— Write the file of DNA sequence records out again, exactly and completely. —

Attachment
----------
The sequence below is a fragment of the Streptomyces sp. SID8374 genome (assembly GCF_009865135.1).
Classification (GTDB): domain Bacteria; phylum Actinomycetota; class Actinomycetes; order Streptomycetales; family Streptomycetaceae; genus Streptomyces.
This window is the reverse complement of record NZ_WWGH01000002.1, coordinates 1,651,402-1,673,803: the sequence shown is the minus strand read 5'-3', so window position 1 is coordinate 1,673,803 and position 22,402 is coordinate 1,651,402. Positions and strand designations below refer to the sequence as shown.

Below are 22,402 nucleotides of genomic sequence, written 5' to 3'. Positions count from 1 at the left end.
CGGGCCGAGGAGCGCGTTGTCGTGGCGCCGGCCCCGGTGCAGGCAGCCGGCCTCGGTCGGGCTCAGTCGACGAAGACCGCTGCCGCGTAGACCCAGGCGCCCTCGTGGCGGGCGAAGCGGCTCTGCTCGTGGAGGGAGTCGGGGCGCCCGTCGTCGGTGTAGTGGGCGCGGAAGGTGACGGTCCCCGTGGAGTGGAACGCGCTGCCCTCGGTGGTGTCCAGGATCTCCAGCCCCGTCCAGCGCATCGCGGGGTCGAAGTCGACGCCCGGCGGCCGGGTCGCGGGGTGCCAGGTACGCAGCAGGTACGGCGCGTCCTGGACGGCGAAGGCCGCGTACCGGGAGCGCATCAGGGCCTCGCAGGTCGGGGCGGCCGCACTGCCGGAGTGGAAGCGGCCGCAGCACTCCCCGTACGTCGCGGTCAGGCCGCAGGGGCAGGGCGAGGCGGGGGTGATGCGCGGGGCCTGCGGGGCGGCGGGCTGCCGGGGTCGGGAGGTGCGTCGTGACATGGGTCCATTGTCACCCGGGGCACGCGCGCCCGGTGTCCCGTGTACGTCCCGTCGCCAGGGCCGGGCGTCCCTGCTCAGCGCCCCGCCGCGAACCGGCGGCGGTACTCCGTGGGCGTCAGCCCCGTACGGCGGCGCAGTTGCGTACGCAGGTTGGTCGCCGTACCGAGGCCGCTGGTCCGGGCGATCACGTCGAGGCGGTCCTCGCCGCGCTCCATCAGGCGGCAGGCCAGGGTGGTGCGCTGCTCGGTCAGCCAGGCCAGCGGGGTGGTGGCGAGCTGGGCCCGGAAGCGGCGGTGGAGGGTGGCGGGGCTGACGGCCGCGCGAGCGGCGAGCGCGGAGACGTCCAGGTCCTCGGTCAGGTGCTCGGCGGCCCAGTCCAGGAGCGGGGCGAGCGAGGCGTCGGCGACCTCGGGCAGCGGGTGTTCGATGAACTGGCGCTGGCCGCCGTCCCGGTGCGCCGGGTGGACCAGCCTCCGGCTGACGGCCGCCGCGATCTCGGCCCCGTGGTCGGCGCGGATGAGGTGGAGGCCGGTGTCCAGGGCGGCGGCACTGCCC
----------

The sequence below is a fragment of the Streptomyces sp. SID8374 genome (assembly GCF_009865135.1).
Classification (GTDB): domain Bacteria; phylum Actinomycetota; class Actinomycetes; order Streptomycetales; family Streptomycetaceae; genus Streptomyces.
This window is the reverse complement of record NZ_WWGH01000002.1, coordinates 1,651,402-1,673,803: the sequence shown is the minus strand read 5'-3', so window position 1 is coordinate 1,673,803 and position 22,402 is coordinate 1,651,402. Positions and strand designations below refer to the sequence as shown.

Below are 22,402 nucleotides of genomic sequence, written 5' to 3'. Positions count from 1 at the left end.
CGGGCCGAGGAGCGCGTTGTCGTGGCGCCGGCCCCGGTGCAGGCAGCCGGCCTCGGTCGGGCTCAGTCGACGAAGACCGCTGCCGCGTAGACCCAGGCGCCCTCGTGGCGGGCGAAGCGGCTCTGCTCGTGGAGGGAGTCGGGGCGCCCGTCGTCGGTGTAGTGGGCGCGGAAGGTGACGGTCCCCGTGGAGTGGAACGCGCTGCCCTCGGTGGTGTCCAGGATCTCCAGCCCCGTCCAGCGCATCGCGGGGTCGAAGTCGACGCCCGGCGGCCGGGTCGCGGGGTGCCAGGTACGCAGCAGGTACGGCGCGTCCTGGACGGCGAAGGCCGCGTACCGGGAGCGCATCAGGGCCTCGCAGGTCGGGGCGGCCGCACTGCCGGAGTGGAAGCGGCCGCAGCACTCCCCGTACGTCGCGGTCAGGCCGCAGGGGCAGGGCGAGGCGGGGGTGATGCGCGGGGCCTGCGGGGCGGCGGGCTGCCGGGGTCGGGAGGTGCGTCGTGACATGGGTCCATTGTCACCCGGGGCACGCGCGCCCGGTGTCCCGTGTACGTCCCGTCGCCAGGGCCGGGCGTCCCTGCTCAGCGCCCCGCCGCGAACCGGCGGCGGTACTCCGTGGGCGTCAGCCCCGTACGGCGGCGCAGTTGCGTACGCAGGTTGGTCGCCGTACCGAGGCCGCTGGTCCGGGCGATCACGTCGAGGCGGTCCTCGCCGCGCTCCATCAGGCGGCAGGCCAGGGTGGTGCGCTGCTCGGTCAGCCAGGCCAGCGGGGTGGTGGCGAGCTGGGCCCGGAAGCGGCGGTGGAGGGTGGCGGGGCTGACGGCCGCGCGAGCGGCGAGCGCGGAGACGTCCAGGTCCTCGGTCAGGTGCTCGGCGGCCCAGTCCAGGAGCGGGGCGAGCGAGGCGTCGGCGACCTCGGGCAGCGGGTGTTCGATGAACTGGCGCTGGCCGCCGTCCCGGTGCGCCGGGTGGACCAGCCTCCGGCTGACGGCCGCCGCGATCTCGGCCCCGTGGTCGGCGCGGATGAGGTGGAGGCCGGTGTCCAGGGCGGCGGCACTGCCC